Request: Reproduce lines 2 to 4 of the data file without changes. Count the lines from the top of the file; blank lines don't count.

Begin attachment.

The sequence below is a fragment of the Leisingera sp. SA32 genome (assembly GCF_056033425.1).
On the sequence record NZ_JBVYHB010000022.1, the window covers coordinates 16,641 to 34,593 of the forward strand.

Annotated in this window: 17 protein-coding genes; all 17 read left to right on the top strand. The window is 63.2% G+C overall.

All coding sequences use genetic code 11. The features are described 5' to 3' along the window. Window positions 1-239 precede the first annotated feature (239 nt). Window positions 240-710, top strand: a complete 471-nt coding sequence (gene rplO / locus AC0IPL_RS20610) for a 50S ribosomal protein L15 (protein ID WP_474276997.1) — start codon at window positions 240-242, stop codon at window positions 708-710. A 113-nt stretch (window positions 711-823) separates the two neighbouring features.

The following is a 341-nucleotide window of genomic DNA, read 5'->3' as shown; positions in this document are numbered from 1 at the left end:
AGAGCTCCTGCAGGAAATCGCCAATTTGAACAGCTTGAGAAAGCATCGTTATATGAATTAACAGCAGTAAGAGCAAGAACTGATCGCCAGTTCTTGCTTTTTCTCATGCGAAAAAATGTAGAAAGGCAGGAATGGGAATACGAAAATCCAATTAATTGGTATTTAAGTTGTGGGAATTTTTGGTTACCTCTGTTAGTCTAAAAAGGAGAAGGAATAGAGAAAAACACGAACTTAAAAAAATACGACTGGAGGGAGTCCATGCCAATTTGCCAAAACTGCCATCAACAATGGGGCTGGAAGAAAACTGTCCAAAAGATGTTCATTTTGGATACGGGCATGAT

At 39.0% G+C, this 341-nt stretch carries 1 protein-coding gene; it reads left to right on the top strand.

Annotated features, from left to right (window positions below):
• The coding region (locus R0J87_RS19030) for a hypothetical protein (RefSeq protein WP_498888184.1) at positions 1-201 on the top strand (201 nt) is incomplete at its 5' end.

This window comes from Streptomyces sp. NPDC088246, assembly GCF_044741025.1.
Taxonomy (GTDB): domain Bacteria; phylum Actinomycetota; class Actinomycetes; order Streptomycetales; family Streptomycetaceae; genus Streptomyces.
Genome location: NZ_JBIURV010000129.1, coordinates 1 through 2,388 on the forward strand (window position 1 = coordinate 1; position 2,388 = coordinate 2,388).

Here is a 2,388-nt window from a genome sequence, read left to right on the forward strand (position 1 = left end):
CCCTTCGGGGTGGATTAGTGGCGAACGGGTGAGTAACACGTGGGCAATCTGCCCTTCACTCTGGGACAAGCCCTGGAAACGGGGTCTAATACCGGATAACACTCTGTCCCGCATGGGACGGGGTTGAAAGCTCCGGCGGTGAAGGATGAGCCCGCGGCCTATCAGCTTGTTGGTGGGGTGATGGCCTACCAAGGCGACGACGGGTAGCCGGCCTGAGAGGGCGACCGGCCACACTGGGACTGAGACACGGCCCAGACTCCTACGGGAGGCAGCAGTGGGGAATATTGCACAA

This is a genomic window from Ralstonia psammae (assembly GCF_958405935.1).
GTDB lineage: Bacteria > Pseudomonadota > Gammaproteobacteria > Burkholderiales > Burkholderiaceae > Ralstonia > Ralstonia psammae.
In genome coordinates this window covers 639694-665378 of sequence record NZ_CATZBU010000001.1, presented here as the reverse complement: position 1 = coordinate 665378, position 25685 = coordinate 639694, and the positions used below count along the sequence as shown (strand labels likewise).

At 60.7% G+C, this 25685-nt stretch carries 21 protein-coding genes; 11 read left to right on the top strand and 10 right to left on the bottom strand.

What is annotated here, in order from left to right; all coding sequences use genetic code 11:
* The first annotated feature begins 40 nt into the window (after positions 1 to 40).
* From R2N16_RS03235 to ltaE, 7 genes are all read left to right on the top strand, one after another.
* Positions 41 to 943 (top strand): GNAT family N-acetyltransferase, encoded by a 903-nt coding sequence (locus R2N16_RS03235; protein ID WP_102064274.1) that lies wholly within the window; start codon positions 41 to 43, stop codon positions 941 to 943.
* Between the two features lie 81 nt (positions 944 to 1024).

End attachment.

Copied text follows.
On the sequence record NZ_JBVYHB010000022.1, the window covers coordinates 16,641 to 34,593 of the forward strand.

Annotated in this window: 17 protein-coding genes; all 17 read left to right on the top strand. The window is 63.2% G+C overall.

All coding sequences use genetic code 11. The features are described 5' to 3' along the window. Window positions 1-239 precede the first annotated feature (239 nt). Window positions 240-710, top strand: a complete 471-nt coding sequence (gene rplO / locus AC0IPL_RS20610) for a 50S ribosomal protein L15 (protein ID WP_474276997.1) — start codon at window positions 240-242, stop codon at window positions 708-710. A 113-nt stretch (window positions 711-823) separates the two neighbouring features.